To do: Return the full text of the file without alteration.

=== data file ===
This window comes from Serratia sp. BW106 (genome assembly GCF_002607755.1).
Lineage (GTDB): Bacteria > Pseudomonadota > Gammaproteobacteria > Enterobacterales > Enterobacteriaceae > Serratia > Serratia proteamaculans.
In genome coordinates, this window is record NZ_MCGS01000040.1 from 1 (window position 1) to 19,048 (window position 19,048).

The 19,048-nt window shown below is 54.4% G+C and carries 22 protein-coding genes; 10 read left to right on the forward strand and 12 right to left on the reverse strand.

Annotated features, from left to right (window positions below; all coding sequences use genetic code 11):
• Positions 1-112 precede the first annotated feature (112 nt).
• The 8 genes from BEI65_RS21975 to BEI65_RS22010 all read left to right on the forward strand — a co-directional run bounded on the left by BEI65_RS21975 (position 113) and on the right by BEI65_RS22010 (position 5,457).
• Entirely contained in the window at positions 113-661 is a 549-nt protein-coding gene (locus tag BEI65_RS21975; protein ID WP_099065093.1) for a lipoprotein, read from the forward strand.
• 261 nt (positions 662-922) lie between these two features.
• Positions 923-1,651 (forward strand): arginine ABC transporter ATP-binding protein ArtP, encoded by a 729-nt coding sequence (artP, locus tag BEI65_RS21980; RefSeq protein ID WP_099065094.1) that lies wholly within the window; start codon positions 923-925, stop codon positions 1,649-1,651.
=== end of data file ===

This window comes from Serratia sp. BW106 (genome assembly GCF_002607755.1).
Lineage (GTDB): Bacteria > Pseudomonadota > Gammaproteobacteria > Enterobacterales > Enterobacteriaceae > Serratia > Serratia proteamaculans.
In genome coordinates, this window is record NZ_MCGS01000040.1 from 1 (window position 1) to 19,048 (window position 19,048).

The 19,048-nt window shown below is 54.4% G+C and carries 22 protein-coding genes; 10 read left to right on the forward strand and 12 right to left on the reverse strand.

Annotated features, from left to right (window positions below; all coding sequences use genetic code 11):
• Positions 1-112 precede the first annotated feature (112 nt).
• The 8 genes from BEI65_RS21975 to BEI65_RS22010 all read left to right on the forward strand — a co-directional run bounded on the left by BEI65_RS21975 (position 113) and on the right by BEI65_RS22010 (position 5,457).
• Entirely contained in the window at positions 113-661 is a 549-nt protein-coding gene (locus tag BEI65_RS21975; protein ID WP_099065093.1) for a lipoprotein, read from the forward strand.
• 261 nt (positions 662-922) lie between these two features.
• Positions 923-1,651 (forward strand): arginine ABC transporter ATP-binding protein ArtP, encoded by a 729-nt coding sequence (artP, locus tag BEI65_RS21980; RefSeq protein ID WP_099065094.1) that lies wholly within the window; start codon positions 923-925, stop codon positions 1,649-1,651.